Laser-Supported CD133+ Cell Therapy in Patients with Ischemic Cardiomyopathy: Initial Results from a Prospective Phase I Multicenter Trial
Emmert, Maximilian Y.
Klein, Hans-MichaelNote: Order does not necessarily reflect citation order of authors.
MetadataShow full item record
CitationAssmann, A., M. Heke, P. Kröpil, L. Ptok, D. Hafner, C. Ohmann, A. Martens, et al. 2014. “Laser-Supported CD133+ Cell Therapy in Patients with Ischemic Cardiomyopathy: Initial Results from a Prospective Phase I Multicenter Trial.” PLoS ONE 9 (7): e101449. doi:10.1371/journal.pone.0101449. http://dx.doi.org/10.1371/journal.pone.0101449.
AbstractObjectives: This study evaluates the safety, principal feasibility and restoration potential of laser-supported CD133+ intramyocardial cell transplantation in patients with ischemic cardiomyopathy. Methods: Forty-two patients with severe ischemic cardiomyopathy (left ventricular ejection fraction (LVEF) >15% and <35%) were included in this prospective multicenter phase I trial. They underwent coronary artery bypass grafting (CABG) with subsequent transepicardial low-energy laser treatment and autologous CD133+ cell transplantation, and were followed up for 12 months. To evaluate segmental myocardial contractility as well as perfusion and to identify the areas of scar tissue, cardiac MRI was performed at 6 months and compared to the preoperative baseline. In addition, clinical assessment comprising of CCS scoring, blood and physical examination was performed at 3, 6 and 12 months, respectively. Results: Intraoperative cell isolation resulted in a mean cell count of 9.7±1.2×106. Laser treatment and subsequent CD133+ cell therapy were successfully and safely carried out in all patients and no procedure-related complications occurred. At 6 months, the LVEF was significantly increased (29.7±1.9% versus 24.6±1.5% with p = 0.004). In addition, freedom from angina was achieved, and quality of life significantly improved after therapy (p<0.0001). Interestingly, an extended area of transmural delayed enhancement (>3 myocardial segments) determined in the preoperative MRI was inversely correlated with a LVEF increase after laser-supported cell therapy (p = 0.024). Conclusions: This multicenter trial demonstrates that laser-supported CD133+ cell transplantation is safe and feasible in patients with ischemic cardiomyopathy undergoing CABG, and in most cases, it appears to significantly improve the myocardial function. Importantly, our data show that the beneficial effect was significantly related to the extent of transmural delayed enhancement, suggesting that MRI-guided selection of patients is mandatory to ensure the effectiveness of the therapy. Trial Registration: EudraCT 2005-004051-35) Controlled-Trials.com ISRCTN49998633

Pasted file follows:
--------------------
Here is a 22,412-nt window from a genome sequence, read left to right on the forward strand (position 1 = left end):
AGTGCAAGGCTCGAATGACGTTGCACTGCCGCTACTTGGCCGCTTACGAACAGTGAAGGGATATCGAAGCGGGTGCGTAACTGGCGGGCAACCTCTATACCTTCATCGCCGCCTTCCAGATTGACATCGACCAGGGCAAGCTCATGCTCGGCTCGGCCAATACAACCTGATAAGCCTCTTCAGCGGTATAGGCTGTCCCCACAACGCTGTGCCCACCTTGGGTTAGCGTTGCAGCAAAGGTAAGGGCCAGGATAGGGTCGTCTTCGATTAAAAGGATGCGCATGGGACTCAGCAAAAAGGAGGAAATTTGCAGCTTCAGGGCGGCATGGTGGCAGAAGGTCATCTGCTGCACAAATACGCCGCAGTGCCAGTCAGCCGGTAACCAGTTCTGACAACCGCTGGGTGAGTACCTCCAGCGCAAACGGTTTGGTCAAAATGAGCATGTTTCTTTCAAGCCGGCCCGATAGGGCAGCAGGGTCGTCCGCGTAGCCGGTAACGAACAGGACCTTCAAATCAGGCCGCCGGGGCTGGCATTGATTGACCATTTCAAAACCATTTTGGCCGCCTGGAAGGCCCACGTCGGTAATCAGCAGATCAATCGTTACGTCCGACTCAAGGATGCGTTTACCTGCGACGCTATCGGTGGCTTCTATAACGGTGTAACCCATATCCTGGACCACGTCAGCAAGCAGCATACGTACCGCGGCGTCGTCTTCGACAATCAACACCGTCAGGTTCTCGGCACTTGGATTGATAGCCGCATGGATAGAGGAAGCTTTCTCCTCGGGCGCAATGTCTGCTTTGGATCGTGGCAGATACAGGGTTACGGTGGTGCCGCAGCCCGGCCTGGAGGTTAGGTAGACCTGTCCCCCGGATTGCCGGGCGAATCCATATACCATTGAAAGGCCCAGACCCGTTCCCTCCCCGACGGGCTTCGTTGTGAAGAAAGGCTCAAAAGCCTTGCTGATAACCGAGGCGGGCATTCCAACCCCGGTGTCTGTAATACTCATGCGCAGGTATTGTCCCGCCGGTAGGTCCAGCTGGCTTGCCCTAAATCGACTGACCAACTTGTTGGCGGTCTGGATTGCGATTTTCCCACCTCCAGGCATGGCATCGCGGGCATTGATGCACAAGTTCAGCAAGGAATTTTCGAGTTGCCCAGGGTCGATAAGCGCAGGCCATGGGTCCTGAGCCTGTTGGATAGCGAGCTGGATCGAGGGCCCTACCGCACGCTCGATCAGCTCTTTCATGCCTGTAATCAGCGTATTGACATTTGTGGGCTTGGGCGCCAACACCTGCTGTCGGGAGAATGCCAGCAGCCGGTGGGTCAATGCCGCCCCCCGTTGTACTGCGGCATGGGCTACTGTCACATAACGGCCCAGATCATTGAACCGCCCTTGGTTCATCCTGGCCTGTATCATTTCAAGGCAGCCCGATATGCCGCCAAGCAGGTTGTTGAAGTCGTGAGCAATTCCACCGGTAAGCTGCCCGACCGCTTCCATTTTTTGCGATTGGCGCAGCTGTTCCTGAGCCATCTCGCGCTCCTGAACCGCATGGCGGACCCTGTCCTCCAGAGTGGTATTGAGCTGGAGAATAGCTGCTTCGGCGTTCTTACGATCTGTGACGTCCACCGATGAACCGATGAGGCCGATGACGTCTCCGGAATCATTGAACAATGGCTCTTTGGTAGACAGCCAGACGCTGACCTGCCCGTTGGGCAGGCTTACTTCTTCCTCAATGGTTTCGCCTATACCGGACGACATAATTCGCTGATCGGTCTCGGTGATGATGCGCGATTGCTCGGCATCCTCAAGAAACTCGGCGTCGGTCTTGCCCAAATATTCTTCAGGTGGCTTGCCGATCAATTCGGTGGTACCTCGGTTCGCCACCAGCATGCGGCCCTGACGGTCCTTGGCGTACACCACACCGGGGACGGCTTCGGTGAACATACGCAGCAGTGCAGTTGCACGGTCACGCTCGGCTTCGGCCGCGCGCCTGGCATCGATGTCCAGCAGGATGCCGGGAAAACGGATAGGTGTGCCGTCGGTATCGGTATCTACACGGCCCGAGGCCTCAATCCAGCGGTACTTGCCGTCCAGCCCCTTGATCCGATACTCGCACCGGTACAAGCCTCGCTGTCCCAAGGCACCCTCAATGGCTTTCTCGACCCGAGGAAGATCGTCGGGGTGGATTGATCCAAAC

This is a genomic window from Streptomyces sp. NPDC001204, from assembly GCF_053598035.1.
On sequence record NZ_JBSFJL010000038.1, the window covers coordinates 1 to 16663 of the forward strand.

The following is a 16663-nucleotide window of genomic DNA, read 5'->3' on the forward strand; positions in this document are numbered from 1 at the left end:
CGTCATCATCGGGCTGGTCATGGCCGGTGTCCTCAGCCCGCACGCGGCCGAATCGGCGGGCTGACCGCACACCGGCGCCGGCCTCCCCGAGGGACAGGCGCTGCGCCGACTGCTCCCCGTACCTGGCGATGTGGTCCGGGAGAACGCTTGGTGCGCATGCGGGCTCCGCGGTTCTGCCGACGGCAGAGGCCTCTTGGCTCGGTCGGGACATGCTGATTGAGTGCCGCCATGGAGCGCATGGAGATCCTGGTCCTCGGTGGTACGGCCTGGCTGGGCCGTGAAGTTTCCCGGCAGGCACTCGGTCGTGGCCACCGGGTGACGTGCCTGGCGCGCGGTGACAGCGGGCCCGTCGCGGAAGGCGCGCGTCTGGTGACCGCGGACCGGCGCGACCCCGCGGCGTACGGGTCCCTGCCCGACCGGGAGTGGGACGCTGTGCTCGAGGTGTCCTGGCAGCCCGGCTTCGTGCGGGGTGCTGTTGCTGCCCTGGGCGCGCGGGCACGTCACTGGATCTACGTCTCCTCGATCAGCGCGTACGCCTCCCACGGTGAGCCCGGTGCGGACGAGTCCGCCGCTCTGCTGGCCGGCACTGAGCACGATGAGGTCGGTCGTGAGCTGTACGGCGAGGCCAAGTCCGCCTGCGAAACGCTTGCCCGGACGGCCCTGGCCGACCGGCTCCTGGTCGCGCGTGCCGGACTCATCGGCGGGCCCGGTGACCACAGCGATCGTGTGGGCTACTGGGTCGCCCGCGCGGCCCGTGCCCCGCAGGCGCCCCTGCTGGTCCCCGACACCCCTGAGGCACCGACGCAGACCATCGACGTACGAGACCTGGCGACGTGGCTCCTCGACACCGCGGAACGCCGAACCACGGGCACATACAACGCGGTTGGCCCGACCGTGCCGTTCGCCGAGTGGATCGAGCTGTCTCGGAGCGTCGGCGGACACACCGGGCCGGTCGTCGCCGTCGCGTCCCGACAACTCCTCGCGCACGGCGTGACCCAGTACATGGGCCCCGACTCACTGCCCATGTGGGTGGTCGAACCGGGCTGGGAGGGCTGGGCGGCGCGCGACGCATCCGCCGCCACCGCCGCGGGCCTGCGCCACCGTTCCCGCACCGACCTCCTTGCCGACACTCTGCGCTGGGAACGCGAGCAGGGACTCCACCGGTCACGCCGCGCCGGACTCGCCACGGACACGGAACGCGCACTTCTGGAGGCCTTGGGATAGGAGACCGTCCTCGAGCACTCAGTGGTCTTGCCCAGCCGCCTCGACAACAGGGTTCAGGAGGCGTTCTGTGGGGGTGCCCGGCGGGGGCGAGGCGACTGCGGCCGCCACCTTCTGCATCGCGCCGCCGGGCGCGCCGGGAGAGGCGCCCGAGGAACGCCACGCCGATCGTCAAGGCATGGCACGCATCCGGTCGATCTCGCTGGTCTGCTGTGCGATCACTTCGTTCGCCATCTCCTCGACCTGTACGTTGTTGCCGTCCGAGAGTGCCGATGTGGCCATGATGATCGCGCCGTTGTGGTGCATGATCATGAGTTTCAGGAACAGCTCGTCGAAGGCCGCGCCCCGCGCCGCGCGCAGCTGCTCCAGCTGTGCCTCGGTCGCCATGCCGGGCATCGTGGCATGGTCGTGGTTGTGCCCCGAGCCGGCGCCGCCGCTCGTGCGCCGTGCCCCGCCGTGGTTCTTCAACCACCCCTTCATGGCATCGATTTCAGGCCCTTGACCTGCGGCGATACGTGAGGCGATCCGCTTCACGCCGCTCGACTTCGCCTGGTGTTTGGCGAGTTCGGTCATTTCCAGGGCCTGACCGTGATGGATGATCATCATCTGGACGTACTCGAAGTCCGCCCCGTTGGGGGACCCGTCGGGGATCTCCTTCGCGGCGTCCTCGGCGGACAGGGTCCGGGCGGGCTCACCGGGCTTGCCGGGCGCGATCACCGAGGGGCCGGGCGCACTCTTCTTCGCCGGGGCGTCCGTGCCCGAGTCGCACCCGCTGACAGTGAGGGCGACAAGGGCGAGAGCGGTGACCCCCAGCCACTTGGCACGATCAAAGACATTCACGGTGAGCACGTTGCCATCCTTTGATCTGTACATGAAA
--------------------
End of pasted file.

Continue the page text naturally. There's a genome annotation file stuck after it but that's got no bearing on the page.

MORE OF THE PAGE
Citable link to this pagehttp://nrs.harvard.edu/urn-3:HUL.InstRepos:12717479
- HMS Scholarly Articles